HOST INTRO: A lawsuit increasing the availability of Plan B will go forward. A federal judge has denied the federal government’s request to dismiss the suit. Annie Russell reports the latest in a 7-year saga over limits on the controversial drug.
Annie Russell: The Center for Reproductive Rights filed suit to increase availability of the morning after pill in 2005. The lawsuit said the FDA’s restrictions on Plan B were “arbitrary and capricious.” In 2009, Judge Edward R. Korman agreed. Annie Tummino is the lead plaintiff in the suit. She said that ruling was a first step.
The FDA was actually ordered to allow 17-year-olds and up to have access to the pill at pharmacies without a prescription
Under the ruling, women 16 and under still need a prescription to get Plan B. The plaintiffs aren’t happy with that. They wanted the drug to be sold on pharmacy shelves. And in December, it looked like they were going to get what they want. The FDA said that it planned to lift all age restrictions on Plan B.
But Health and Human Services Secretary Kathleen Sebelius overruled the FDA. President Barack Obama stood by Sebelius at a December press conference:
The reason Kathleen made this decision was she could not be confident that a ten-year-old or an eleven-year-old going to a drug store, should be able, along with bubble gum or batteries, to buy a medication that potentially, if not used properly, could have an adverse effect.”
The FDA disagrees with the President’s assessment. It found that there was no medical reason to limit Plan B. Annie Tummino says there are lots of medications on pharmacy shelves that could be dangerous.
But the risk versus the gain of making it over the counter. But it’s decided that it’s better to have access. I think this is no different.
The Intervention by Sebelius gave Plaintiff Annie Tummino and her lawyers an opportunity to re-open the lawsuit. They’ve added Sebelius as a defendant.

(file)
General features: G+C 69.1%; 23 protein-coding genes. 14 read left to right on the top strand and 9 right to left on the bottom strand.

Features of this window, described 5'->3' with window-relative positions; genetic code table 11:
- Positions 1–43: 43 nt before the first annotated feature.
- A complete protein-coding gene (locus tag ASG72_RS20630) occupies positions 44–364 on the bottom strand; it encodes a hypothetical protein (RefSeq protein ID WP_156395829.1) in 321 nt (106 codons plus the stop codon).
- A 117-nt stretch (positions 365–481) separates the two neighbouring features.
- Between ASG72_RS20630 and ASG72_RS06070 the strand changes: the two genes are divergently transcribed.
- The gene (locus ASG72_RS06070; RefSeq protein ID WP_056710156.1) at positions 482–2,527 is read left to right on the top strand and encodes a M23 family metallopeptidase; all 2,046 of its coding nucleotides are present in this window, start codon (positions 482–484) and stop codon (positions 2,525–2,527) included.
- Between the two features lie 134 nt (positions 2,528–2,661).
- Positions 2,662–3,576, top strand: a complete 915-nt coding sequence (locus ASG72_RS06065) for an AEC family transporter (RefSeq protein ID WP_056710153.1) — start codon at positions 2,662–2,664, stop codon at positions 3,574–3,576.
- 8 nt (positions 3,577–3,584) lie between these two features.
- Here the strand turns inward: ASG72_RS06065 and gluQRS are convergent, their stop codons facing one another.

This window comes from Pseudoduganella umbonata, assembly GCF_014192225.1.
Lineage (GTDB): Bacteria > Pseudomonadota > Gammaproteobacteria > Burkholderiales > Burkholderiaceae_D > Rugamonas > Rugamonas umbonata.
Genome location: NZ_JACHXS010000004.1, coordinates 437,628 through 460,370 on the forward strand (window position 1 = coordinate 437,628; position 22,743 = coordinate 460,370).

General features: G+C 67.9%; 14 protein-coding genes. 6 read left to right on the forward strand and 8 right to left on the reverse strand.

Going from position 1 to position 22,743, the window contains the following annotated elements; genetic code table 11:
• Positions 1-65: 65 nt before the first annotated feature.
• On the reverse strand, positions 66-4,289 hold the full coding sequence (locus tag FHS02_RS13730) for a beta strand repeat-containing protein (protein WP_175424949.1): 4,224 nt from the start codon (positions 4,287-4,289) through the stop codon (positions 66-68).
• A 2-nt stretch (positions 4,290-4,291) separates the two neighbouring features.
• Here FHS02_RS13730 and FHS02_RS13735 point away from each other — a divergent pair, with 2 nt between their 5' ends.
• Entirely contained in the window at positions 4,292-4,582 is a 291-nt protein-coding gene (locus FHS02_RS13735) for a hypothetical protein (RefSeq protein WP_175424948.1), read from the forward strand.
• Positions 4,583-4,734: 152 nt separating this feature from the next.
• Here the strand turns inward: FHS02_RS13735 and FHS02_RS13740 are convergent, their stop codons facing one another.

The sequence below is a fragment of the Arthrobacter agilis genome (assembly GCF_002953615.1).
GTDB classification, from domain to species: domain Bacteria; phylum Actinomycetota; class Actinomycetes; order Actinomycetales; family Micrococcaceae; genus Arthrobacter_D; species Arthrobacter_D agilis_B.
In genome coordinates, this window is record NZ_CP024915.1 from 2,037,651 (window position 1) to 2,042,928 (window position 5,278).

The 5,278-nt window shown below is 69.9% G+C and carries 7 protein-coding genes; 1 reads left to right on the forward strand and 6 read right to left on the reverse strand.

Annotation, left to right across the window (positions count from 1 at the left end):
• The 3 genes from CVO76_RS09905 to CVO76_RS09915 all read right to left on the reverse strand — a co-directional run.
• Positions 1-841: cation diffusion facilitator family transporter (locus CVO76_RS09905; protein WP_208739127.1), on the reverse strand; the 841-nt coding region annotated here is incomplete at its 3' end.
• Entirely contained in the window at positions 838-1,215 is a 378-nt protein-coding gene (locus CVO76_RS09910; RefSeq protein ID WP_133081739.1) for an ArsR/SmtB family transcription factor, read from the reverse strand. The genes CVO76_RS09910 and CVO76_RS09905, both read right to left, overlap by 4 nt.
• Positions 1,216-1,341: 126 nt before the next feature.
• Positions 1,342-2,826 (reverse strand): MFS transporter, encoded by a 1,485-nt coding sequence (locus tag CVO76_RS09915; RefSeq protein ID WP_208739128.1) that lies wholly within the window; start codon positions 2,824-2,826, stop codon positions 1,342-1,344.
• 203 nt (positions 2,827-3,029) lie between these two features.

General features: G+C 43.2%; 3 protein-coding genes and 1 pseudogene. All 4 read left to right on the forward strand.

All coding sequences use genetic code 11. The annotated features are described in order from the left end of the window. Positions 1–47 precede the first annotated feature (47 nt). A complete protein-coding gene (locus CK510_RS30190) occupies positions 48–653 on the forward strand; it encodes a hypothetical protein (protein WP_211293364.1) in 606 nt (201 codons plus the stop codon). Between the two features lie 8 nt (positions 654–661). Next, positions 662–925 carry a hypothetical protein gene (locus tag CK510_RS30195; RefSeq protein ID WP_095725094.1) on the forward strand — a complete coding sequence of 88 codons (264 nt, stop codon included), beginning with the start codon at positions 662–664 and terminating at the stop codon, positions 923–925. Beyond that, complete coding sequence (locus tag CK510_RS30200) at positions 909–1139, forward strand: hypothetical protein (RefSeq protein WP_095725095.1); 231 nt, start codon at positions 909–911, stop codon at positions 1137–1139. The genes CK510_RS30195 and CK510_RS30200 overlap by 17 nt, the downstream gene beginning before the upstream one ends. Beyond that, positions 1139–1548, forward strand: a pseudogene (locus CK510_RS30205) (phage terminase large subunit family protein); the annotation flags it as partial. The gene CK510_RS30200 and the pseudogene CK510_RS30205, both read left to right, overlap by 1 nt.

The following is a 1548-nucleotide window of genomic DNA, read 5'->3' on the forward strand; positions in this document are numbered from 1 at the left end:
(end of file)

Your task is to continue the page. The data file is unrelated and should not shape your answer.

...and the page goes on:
Tummino says young women face an undue burden to get to a doctor within 72 hours, or the Morning After Pill won’t work.
That’s an extreme burden, especially at that age, but really for any woman, to get to a doctor when this medication is most effective within 24 hours after sex. And for a young woman in particular, I think it’s difficult to get to the doctor, especially if they may not want their parents to know.
It’s older teens who have the most trouble getting Plan B, even under current regulations. Boston University researchers posed as 17-year-olds and called pharmacies in five cities inquiring about Plan B. Almost 1 in 5 told the researchers they couldn’t purchase the drug no matter what, even though it’s legal. When asked what the age restrictions were, pharmacy employees answered incorrectly 43% of the time.
The study also found that pharmacies in low-income neighborhoods were twice as likely to mis-inform callers.
Supporters of the lawsuit want pharmacists to be taken out of the equation altogether. Kathryn O’Grady is a social worker who specializes in contraception issues. She says the idea of interacting with a pharmacist may deter women from asking for Plan B.
O’ GRADY 1
I think it takes a lot of guts to go up to, especially if it’s a male pharmacist or a complete stranger and say like- admit that you need Plan B
But she says she worries that if it’s too easy to get Plan B, it could be abused.
I think it’s a concern that people will use Plan B as their regular method for birth control
She says that’s a problem, because Plan B only cuts pregnancy chances in half, unlike daily birth control pills and other forms of contraception, which have a 97% effectiveness rate.
Annie Russell, Columbia Radio News.